The last of Saga…or is it?
Reviewed by Brian McGowan. Released by Ear Music 28 September 2018.
The end of a career, and indeed an era that has spanned four decades is recognised by the world’s greatest undiscovered (except by viewers in Germany) progrock band in this 2CD release, So Good So Far.
Saga appeared at the first RoA Festival in 2006, and returned in 2017 to mark their fortieth anniversary as a band, an important stop and an integral part of their “Final Chapter” world tour.
It is also being released as 2LPs and on DVD&Bluray.
What is immediately striking here is the quality of the sonics. The production values suggest some serious money has been invested (EU single market funding probably). The recording sounds dynamic, clear and pin sharp, yet full of movement and emotion.
Writing this off as Greatest Hits Done Live release would be doing the band a serious disservice. It would be a technically accurate observation, yes, but there’s a purpose and an energy to the band’s live performance and always a tacit acceptance that the core fanbase want to hear the favourites, especially on a night like this.
And so the thread running through this 90 minute set connects all the key albums and tracks. The artfully shaped pop of the lyrically disturbing ‘Don’t Be Late’ plus the edgy and agitated ‘Help Me Out’ were the first two significant milestones on that forty year journey, both taken from their 1980 breakout album Silent Knight.
The band’s foundation always was the strength of the songwriting. The style and form of the music is almost incidental… the following year, Worlds Apart (1981) gave us the punchy and powerful hit singles, ‘On the Loose’ and ‘Wind Him Up’. Just about bookending this satisfying set, these two songs boosted the band’s expanding profile, confirming their position as real contenders.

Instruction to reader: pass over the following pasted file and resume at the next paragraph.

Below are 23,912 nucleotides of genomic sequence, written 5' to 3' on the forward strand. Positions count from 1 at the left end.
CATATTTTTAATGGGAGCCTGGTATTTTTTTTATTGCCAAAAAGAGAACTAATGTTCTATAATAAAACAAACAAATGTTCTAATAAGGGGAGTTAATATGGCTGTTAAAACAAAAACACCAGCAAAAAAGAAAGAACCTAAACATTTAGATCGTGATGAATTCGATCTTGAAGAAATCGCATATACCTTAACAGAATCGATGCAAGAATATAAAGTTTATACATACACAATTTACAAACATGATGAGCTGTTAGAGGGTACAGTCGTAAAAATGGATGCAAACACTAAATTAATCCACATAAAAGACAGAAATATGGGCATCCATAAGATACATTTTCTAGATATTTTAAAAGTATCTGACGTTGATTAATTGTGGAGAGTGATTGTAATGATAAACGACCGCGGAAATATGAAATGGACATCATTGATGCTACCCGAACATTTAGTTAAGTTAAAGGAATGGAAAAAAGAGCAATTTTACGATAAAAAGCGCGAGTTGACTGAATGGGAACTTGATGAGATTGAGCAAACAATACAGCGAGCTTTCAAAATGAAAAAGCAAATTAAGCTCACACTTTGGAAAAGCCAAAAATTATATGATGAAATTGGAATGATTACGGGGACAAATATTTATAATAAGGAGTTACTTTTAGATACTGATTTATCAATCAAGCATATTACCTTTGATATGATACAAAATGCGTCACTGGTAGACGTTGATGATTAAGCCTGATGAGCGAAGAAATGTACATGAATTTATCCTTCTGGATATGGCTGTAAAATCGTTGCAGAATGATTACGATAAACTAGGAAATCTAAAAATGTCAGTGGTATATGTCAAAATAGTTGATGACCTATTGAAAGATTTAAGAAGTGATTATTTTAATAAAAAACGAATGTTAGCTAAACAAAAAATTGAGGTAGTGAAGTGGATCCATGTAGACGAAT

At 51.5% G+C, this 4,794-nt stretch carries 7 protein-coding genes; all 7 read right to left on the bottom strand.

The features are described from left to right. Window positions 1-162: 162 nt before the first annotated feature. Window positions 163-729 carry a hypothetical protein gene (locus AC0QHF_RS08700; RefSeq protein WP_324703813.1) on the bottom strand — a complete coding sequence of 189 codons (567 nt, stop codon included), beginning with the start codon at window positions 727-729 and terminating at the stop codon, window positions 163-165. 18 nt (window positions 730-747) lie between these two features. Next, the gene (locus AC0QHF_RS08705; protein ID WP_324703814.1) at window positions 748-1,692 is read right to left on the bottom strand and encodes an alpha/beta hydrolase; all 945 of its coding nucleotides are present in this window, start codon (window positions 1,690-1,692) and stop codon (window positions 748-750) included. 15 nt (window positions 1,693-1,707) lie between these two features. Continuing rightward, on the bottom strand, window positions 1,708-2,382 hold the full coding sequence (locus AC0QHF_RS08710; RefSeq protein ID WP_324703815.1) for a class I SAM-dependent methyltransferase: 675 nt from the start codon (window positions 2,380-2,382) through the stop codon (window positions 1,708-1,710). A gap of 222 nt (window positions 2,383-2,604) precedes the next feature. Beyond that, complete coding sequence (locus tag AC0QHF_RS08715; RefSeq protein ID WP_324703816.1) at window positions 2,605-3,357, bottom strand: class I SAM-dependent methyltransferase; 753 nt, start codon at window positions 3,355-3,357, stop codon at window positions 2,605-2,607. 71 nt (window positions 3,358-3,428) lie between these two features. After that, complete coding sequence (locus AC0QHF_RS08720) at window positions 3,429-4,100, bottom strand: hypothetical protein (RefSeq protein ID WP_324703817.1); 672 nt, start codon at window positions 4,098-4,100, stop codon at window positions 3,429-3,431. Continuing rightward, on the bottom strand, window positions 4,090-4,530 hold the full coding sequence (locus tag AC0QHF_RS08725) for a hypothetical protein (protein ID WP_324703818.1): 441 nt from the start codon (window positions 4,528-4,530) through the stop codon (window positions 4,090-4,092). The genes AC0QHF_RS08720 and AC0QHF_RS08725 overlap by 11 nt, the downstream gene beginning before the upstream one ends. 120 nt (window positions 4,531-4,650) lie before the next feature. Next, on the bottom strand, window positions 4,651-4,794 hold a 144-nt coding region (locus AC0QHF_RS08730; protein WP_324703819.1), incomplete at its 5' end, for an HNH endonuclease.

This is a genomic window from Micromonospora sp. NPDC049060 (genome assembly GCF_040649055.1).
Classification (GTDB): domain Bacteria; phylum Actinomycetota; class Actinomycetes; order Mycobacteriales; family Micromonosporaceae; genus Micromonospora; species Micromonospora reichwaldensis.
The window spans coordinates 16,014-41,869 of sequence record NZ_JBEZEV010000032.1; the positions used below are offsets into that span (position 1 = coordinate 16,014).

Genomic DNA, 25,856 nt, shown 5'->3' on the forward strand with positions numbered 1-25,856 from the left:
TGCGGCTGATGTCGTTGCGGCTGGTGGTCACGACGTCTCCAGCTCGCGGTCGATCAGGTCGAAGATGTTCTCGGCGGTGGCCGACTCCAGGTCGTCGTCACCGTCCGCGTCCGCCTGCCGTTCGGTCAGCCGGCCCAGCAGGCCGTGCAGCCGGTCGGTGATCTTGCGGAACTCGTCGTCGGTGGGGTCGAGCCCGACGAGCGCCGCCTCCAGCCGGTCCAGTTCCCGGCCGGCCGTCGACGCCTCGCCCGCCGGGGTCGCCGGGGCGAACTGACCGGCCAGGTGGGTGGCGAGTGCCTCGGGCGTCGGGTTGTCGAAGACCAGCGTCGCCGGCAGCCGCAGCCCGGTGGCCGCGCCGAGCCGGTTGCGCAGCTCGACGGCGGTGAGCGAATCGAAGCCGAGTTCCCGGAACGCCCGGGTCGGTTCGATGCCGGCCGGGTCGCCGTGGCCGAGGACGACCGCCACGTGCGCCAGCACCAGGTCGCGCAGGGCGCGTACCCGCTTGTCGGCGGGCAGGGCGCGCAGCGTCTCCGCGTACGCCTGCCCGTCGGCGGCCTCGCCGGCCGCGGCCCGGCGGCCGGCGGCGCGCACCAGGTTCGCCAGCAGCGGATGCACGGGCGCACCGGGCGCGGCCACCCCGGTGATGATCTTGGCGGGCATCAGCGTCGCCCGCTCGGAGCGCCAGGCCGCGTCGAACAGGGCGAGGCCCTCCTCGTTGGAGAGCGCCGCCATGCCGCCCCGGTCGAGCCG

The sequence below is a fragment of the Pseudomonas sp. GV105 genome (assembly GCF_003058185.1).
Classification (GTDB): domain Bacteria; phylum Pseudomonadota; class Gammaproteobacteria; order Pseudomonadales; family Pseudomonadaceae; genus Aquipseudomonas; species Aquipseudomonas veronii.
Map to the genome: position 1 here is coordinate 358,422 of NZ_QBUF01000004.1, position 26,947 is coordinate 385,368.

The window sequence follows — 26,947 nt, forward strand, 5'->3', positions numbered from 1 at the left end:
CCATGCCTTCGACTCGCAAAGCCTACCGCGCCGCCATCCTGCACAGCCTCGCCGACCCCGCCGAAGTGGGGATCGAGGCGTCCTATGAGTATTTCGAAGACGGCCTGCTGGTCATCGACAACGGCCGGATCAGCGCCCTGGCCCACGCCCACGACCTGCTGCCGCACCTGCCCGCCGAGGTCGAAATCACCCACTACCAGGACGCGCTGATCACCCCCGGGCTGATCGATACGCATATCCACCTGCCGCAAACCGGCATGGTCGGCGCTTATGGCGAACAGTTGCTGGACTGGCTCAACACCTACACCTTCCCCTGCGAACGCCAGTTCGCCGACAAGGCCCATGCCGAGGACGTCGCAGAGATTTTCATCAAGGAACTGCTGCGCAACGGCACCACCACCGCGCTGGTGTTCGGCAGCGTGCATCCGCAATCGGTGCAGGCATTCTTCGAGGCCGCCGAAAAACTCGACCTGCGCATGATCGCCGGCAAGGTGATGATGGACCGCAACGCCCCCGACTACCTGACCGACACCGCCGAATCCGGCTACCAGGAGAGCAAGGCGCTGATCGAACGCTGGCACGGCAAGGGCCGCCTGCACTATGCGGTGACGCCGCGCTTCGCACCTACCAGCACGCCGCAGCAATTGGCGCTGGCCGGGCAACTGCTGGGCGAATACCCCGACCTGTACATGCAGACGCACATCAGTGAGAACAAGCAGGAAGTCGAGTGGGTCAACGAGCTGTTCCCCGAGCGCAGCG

There’s clearly a real affinity between band and audience. These are the faithful, the converted, ready to respond and participate in the ping pong banter. It gives the whole thing a welcome atmosphere of intimacy. As most of this takes place in German, only “alles klar” allows for an educated guess at meaning. It should come with subtitles. Probably the DVD does.
Saga are not a band who indulge in prolonged instrumental widdly diddly just because they have escaped the straitjacket of studio regimen. Over the piece, the articulacy of Sadler’s sharp, observational lyrics, and the machined precision of the whole band in lockstep are reason enough for the audience to savour each moment of the 90 minutes. It can appreciate the band’s onetime subtle shuffle out of the progrock arena into the rewarding world of pop with ‘Scratching the Surface’ and ‘Take A Chance’. Or with the radio hits, ‘The Flyer’ and ‘Careful Where You Step’ either in silence or in full voice.
You pays your money etc etc.
- Take A Chance
- On The Loose
- Help Me Out
- Keep It Reel
- Time’s Up
- Will It Be You
- Careful Where You Step
- Frog Bite (drum solo)
- What’s It Gonna Be
- Someone Should
- Humble Stance
- Scratching The Surface
- You’re Not Alone
- Don’t Be Late
- The Flyer
- Wind Him Up